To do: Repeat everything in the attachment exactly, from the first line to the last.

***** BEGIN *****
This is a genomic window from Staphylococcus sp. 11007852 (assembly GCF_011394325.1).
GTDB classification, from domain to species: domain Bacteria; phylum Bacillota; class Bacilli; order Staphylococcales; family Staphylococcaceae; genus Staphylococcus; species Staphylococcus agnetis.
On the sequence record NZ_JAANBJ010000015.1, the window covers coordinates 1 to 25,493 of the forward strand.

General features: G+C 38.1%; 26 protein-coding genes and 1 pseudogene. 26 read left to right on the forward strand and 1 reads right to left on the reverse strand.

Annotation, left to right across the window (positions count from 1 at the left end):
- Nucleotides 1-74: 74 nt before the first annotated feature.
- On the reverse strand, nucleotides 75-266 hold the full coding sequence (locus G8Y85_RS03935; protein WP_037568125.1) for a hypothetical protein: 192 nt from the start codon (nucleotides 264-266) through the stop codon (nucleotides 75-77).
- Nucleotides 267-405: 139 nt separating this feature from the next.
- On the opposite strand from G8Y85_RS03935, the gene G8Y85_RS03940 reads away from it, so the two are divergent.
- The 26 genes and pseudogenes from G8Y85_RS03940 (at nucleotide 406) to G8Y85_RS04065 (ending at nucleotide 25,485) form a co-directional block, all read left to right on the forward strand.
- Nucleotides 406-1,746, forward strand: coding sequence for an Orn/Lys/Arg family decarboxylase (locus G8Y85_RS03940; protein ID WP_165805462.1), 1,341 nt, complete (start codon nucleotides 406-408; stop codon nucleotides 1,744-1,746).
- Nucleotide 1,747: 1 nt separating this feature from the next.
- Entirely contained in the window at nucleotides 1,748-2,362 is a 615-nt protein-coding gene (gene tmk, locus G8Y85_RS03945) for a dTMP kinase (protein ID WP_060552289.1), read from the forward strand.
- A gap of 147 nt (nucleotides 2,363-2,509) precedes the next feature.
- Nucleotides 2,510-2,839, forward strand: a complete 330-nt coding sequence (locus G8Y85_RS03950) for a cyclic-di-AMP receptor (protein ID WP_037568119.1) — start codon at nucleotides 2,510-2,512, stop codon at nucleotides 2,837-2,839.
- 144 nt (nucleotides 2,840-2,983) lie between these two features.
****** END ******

This is a genomic window from Staphylococcus sp. 11007852 (assembly GCF_011394325.1).
GTDB classification, from domain to species: domain Bacteria; phylum Bacillota; class Bacilli; order Staphylococcales; family Staphylococcaceae; genus Staphylococcus; species Staphylococcus agnetis.
On the sequence record NZ_JAANBJ010000015.1, the window covers coordinates 1 to 25,493 of the forward strand.

General features: G+C 38.1%; 26 protein-coding genes and 1 pseudogene. 26 read left to right on the forward strand and 1 reads right to left on the reverse strand.

Annotation, left to right across the window (positions count from 1 at the left end):
- Nucleotides 1-74: 74 nt before the first annotated feature.
- On the reverse strand, nucleotides 75-266 hold the full coding sequence (locus G8Y85_RS03935; protein WP_037568125.1) for a hypothetical protein: 192 nt from the start codon (nucleotides 264-266) through the stop codon (nucleotides 75-77).
- Nucleotides 267-405: 139 nt separating this feature from the next.
- On the opposite strand from G8Y85_RS03935, the gene G8Y85_RS03940 reads away from it, so the two are divergent.
- The 26 genes and pseudogenes from G8Y85_RS03940 (at nucleotide 406) to G8Y85_RS04065 (ending at nucleotide 25,485) form a co-directional block, all read left to right on the forward strand.
- Nucleotides 406-1,746, forward strand: coding sequence for an Orn/Lys/Arg family decarboxylase (locus G8Y85_RS03940; protein ID WP_165805462.1), 1,341 nt, complete (start codon nucleotides 406-408; stop codon nucleotides 1,744-1,746).
- Nucleotide 1,747: 1 nt separating this feature from the next.
- Entirely contained in the window at nucleotides 1,748-2,362 is a 615-nt protein-coding gene (gene tmk, locus G8Y85_RS03945) for a dTMP kinase (protein ID WP_060552289.1), read from the forward strand.
- A gap of 147 nt (nucleotides 2,363-2,509) precedes the next feature.
- Nucleotides 2,510-2,839, forward strand: a complete 330-nt coding sequence (locus G8Y85_RS03950) for a cyclic-di-AMP receptor (protein ID WP_037568119.1) — start codon at nucleotides 2,510-2,512, stop codon at nucleotides 2,837-2,839.
- 144 nt (nucleotides 2,840-2,983) lie between these two features.